At the end of the month, the first public opportunity for participation with Blue Zones Project in Pottawatomie County is being set to discuss well-being across sectors in the community.

THE ISSUE: Statistics show Pottawatomie County — and Oklahoma in general — are counted among the worst when it comes to overall health.

LOCAL IMPACT: Avedis Foundation has contracted with Blue Zones in an effort to reverse those stats. The first of many public forums is being set this month to encourage the community to be proactive in the process of effecting that change.

At the end of the month, the first public opportunity for participation with Blue Zones Project in Pottawatomie County is being set to discuss well-being across sectors in the community.

The discussions and a social event will take place Feb. 28 and March 1 upstairs in the Conference Center at the Heart of Oklahoma Exposition Center, 1700 W. Independence.

Blue Zones Project Community Coach Jill Gray said project coordinators are hosting small group discussions around community policy, individual engagement, worksites, restaurants, grocery stores, faith-based organizations and schools.

“Our goals are to gather the current state of well-being and determine how we can best work with residents and organizations to help make Pottawatomie County an even better place to live,” she said.

According to current statistics, Oklahoma ranks 48th in overall wellbeing.

Blue Zones believes it can help.

In October, the Avedis Foundation hosted an informational seminar, bringing Blue Zones representatives to the community in an effort to gauge how its concept might benefit the area.

According to data gathered about Cleveland, Lincoln, McClain and Pottawatomie Counties –– a population of 412,645 –– Blue Zones speaker Ben Leedle offered a diagnostic of the area:

• one in two: Do not exercise

• one in three: Experience physical pain

• one in three: Worry about money

• one in four: Health is not near perfect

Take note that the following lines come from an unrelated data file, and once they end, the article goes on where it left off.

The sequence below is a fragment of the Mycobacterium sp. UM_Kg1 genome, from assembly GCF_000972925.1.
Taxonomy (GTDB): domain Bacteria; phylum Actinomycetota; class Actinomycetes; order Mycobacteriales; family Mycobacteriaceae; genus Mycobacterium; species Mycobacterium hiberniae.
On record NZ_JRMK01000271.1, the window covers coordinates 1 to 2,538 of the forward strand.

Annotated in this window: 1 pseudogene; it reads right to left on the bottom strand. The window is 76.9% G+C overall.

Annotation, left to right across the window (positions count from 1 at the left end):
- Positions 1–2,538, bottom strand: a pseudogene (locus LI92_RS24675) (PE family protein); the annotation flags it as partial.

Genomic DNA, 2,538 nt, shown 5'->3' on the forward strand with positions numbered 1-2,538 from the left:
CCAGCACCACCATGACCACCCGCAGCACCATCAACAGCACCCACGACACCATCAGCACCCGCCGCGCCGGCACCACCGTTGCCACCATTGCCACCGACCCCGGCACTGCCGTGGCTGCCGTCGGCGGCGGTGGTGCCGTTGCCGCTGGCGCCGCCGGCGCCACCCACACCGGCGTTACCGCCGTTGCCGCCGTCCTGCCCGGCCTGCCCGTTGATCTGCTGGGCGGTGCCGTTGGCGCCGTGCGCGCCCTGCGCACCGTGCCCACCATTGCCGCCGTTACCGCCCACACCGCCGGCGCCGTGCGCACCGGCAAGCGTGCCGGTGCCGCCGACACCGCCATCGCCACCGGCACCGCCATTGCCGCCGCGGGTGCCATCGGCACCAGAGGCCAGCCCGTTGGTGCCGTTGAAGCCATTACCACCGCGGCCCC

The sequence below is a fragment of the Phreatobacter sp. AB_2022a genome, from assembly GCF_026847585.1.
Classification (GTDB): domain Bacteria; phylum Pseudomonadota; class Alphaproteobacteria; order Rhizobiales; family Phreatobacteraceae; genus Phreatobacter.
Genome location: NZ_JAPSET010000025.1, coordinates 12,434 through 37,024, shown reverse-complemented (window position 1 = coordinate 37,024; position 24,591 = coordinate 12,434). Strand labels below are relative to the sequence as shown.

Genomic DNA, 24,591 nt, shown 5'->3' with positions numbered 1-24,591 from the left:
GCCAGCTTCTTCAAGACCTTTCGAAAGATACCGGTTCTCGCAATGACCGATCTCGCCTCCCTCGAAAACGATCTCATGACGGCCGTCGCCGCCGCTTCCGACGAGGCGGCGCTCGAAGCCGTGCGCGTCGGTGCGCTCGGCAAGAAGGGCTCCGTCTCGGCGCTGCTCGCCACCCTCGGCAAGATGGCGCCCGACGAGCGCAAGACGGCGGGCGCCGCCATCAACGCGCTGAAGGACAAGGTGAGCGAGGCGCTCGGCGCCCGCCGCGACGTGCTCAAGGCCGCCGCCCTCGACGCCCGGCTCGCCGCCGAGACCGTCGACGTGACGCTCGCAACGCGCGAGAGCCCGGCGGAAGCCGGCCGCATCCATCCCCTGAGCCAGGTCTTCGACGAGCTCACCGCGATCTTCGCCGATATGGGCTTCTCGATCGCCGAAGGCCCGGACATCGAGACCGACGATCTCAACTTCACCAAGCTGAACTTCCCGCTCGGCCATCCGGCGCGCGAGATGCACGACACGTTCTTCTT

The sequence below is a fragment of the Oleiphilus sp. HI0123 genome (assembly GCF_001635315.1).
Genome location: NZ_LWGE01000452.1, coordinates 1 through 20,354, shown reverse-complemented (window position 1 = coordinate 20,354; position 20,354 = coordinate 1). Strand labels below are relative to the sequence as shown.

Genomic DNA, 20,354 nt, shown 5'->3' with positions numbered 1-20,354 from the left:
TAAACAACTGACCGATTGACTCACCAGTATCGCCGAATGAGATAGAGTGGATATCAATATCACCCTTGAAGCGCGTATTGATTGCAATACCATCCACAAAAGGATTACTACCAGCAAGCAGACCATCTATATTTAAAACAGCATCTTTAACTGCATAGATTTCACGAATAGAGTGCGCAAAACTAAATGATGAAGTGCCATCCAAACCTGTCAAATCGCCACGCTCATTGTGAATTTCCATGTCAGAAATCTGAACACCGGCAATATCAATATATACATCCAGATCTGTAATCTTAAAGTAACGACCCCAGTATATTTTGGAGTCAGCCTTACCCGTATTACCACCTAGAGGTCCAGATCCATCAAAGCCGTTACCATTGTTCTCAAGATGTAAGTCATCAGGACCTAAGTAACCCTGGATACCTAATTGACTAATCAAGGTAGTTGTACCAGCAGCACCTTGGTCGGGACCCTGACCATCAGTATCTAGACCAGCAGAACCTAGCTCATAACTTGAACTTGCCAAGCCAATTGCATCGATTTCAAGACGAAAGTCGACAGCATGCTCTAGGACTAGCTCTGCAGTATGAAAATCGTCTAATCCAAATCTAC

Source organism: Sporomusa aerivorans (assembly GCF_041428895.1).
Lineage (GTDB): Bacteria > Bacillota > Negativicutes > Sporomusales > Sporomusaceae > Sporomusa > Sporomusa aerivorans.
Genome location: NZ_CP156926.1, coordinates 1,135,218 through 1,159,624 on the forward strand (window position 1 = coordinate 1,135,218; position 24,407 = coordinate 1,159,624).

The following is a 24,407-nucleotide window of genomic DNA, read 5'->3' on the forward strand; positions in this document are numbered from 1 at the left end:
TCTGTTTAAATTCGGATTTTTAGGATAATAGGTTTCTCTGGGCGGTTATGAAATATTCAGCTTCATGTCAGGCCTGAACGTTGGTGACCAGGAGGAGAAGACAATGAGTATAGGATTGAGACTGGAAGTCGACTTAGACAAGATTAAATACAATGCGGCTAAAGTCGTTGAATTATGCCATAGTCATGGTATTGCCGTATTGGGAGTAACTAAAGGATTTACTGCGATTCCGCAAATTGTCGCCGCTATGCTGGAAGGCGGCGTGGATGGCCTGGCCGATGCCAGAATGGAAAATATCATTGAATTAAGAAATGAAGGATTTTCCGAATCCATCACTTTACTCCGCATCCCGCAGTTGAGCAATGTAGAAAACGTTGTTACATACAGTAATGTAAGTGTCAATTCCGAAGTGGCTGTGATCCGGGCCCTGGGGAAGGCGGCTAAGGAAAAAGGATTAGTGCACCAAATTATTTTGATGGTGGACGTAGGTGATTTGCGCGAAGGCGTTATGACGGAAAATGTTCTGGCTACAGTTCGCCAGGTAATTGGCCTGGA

• one in six: Have exercise restrictions

• one in seven: Challenged to afford food, health care and/or medicines

• one in eight: Challenged with hope and purpose

The Blue Zones researchers broke it down further –– singling out Pottawatomie County alone. The data results were dismal.

Leedle said the county is driving up the risks for higher costs to address these health issues.

Pottawatomie County rates 45.3 percent in Body Mass Index (BMI), whereas the four counties together show 35.9 percent.

In tobacco use, the county shows 36.7 percent while the four combined counties register at 22.8 percent.

Stress is rated 43.9 percent for Pottawatomie County and the four together show 39.5 percent. Also, high blood pressure is 4.1 percent higher –– at 37.8 percent ––than the group of counties.

“There is an exacerbation here,” Leedle said.

Smoking and obesity are key areas of concern for the area, Leedle said.

“If Blue Zones came here, “ he said, “over 10 years the area could see $44 million in savings in medical costs alone.”

Leedle said if Shawnee chooses to participate in the Blue Zones project, the city can expect a laundry list of positive results:

• a measurable increase in wellbeing

• lower health care costs

• improved productivity

• alignment for grants, gifts and funding

• less tobacco usage

• more active population

• drop in obesity rates

• boost in economic vitality

The Blue Zones concept

According to, the Blue Zones program is based on the assumption that we spend 90 percent of our lives in a 20-mile “Life Radius.” Within that life radius we focus on optimizing:

• The built environment: Improving roads and transportation options, parks, and public spaces

• Municipal policies and ordinances: Promoting activity and discouraging junk food marketing and smoking

• Restaurants, schools, grocery stores and workplaces: Building healthier options into the places people spend most of their time

• Social networks: Forming and nurturing social groups that support healthy habits

• Habitat: Helping people design homes that nudge them into eating less and moving more

• Inner selves: Encouraging people to reduce stress, find their purpose, and give back to the community

For more info

Residents who are interested in attending can email for more information or to RSVP for the focus group discussions, visit

You can reach Vicky O. Misa at (405) 214-3962.